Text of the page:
The personal really is political
How do we understand major or even minor events that take place in the world? We read about them and listen to learned (or not-so-learned) explanations that place them in context and enable some comprehension, and even appreciation. But full understanding requires a moment of identification with the subject that comes from a personal connection.
Decades ago, one of the critical claims of the feminist movement was that the personal is political. This phrase was an indicator of a strongly held belief that the very personal was to be seen as reflected in the public or political arena. Thus, a man beating his wife was to be viewed as not simply a private domestic scene, but a societal problem that required legislative and criminal attention.
In the 21st century, we’re learning to look for the other side of the phrase. Those large-scale pictures of public events can only become meaningful to us when we understand the individual experiences involved or personal tolls they exact. This has become increasingly necessary as we’re inundated with facts and figures in our global “village.” As the world seems so close or closed in, we can know about events all over the world, but we don’t really recognize the people and places. How will we understand these events and experiences?
Recently, we all heard of the terrible suffering of some New Yorkers during super storm Sandy. Many tried to help in various ways, but the vagaries of the storm only had an impact on us as we heard stories of individuals and saw for ourselves the demolished and burned out houses. General statistics of towns in trouble don’t move us, but pictures of evacuated families reminded many of us of the ice storm of 1998 in Montreal or played on our own fears of floods, fires and homelessness.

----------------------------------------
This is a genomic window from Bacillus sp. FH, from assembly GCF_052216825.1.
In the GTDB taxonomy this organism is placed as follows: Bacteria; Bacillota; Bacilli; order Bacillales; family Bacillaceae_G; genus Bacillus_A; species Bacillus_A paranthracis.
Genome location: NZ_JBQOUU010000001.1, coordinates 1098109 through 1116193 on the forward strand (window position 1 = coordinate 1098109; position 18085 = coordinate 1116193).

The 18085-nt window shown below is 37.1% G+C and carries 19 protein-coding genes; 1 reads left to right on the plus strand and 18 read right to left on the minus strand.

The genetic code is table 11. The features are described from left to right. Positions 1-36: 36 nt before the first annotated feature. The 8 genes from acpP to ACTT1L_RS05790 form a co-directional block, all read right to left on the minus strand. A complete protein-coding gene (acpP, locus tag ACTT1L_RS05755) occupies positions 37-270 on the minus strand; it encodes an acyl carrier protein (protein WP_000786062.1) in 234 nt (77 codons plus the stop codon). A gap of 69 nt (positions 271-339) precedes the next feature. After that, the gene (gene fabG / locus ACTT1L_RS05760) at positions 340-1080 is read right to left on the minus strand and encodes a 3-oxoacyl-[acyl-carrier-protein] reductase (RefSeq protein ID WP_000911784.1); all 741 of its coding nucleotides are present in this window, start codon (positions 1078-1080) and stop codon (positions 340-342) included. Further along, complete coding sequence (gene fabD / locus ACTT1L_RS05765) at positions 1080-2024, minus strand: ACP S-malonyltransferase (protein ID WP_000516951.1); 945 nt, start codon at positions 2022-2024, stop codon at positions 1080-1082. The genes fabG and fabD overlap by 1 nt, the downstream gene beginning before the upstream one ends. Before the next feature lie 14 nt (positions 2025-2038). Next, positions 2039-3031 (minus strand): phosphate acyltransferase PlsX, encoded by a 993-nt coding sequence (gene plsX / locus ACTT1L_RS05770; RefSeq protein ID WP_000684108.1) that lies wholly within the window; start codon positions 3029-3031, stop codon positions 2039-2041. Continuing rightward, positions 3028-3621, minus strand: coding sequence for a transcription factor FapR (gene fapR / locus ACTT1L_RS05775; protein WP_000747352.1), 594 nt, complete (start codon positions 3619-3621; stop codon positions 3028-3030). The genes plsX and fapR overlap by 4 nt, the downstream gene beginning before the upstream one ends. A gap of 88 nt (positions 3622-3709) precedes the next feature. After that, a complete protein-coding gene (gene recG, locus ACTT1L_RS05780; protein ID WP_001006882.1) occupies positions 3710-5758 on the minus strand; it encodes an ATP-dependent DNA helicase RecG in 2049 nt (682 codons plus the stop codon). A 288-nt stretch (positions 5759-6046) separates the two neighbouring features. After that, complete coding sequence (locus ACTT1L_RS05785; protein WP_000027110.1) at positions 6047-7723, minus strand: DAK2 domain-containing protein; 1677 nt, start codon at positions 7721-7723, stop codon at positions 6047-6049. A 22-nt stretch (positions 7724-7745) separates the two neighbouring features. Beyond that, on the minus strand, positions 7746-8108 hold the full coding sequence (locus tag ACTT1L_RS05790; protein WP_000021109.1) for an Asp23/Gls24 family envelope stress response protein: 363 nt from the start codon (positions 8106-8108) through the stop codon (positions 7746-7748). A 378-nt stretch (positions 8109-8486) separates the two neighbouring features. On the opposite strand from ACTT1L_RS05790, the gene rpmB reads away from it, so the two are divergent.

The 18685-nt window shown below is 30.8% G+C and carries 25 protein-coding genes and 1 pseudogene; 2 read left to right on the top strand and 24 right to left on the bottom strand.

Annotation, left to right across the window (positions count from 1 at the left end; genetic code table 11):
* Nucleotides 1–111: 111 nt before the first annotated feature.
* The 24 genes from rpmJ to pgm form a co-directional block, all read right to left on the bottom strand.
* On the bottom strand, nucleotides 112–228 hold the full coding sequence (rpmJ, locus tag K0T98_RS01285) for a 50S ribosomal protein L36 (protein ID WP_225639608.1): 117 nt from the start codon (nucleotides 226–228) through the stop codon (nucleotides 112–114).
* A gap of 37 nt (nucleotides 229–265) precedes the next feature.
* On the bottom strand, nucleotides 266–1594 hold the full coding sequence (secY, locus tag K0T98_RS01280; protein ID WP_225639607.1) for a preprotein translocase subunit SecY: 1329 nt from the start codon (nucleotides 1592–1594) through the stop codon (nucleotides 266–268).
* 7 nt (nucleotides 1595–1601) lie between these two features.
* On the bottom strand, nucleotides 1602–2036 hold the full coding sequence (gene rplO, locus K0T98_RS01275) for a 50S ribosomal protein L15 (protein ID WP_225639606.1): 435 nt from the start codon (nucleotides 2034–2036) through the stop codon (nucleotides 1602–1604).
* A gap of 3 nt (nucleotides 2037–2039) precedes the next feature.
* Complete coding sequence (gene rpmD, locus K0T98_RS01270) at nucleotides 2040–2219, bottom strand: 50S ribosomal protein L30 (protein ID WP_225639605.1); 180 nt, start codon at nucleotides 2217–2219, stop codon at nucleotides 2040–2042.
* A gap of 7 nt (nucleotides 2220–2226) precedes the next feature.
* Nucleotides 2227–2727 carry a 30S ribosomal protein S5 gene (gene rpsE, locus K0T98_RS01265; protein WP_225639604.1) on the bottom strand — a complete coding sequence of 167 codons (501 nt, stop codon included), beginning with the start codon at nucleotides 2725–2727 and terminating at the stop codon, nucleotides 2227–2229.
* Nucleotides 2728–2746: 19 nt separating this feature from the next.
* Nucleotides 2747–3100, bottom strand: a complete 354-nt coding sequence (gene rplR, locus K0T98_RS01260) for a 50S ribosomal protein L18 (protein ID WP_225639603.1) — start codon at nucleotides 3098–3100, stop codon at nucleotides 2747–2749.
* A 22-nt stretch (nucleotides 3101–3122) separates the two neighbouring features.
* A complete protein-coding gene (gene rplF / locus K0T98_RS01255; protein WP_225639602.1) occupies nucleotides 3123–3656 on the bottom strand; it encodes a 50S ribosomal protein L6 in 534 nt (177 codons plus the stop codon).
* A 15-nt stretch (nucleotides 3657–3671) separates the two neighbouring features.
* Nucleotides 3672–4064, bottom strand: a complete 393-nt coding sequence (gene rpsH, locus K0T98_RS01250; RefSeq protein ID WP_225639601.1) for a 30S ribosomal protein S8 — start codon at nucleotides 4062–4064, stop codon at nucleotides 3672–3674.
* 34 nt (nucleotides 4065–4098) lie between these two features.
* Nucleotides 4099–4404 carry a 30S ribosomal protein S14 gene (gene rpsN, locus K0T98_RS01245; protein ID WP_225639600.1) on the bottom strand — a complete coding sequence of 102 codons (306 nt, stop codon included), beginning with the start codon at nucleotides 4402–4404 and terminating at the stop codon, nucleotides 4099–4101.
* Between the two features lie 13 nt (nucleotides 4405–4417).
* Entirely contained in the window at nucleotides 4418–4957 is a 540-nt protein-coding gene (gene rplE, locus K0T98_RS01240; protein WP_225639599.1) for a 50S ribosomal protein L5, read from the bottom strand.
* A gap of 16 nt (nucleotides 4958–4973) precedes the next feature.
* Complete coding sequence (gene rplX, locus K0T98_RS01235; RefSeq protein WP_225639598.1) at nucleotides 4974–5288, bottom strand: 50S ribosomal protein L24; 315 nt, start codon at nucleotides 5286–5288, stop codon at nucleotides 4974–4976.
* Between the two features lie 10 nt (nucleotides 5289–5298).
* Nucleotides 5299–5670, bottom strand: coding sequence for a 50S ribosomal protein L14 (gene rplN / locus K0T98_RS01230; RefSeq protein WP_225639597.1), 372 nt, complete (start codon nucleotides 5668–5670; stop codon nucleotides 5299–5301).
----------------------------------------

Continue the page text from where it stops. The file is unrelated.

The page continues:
Once touched personally, we could identify and help more. Personal stories such as my son’s own flooded house, children living in a cold wet house with no hot food, with mould and two cars ruined so there is no escape – that gets you! Then they moved out and were without a home for three weeks – we called them the wandering Jews. What a great story. And when you get home, you have to fight with an insurance company and you don’t have a car. Lovely!
All our charity organizations know how well we respond to this type of appeal. The kids lost their toys, books and TV! Descriptions of Jewish poverty being at a 30 per cent level don’t get the philanthropic juices running. But tell a story with pictures of a mother and five abandoned children and the money pours in. I could decry this type of reaction, because it further victimizes the individual and represents the giver as a voyeuristic character in need of graphic inducement.
But my point is that we give better in these visual circumstances, because of our human need to personalize the situation. General pictures with statistics may be good for background and context, but they don’t tell me enough. I need to know about real people, honest human situations that require help. The personal is political, and it gets me involved rather than artificially implicated.
Our view of Chanukah has also changed. Today, we see the miracle differently. Jews called Maccabees stood up to religious persecution. They fought back and survived. It’s a miracle of survival, and we tell the story with more individuals and more facts, not just oil and candles. Stories about individual families and their exploits are now more popular.
How will we tell the story of Israel? For me, the recent confrontation in Gaza is personal. How many times did my family run to the shelter? Were they always first? It was very important to my nephews to get there first. They had to buy decent pyjamas for public viewing. These little facts taught me about living under the effects of constant missile fire. What happens to a family when you have 15 seconds to get to a shelter? What happens to a village when you leave your elderly and sick alone, knowing they’re totally exposed? Will the ceasefire last?
My nephew went back to sleeping in his underwear, so I guess the ceasefire is on.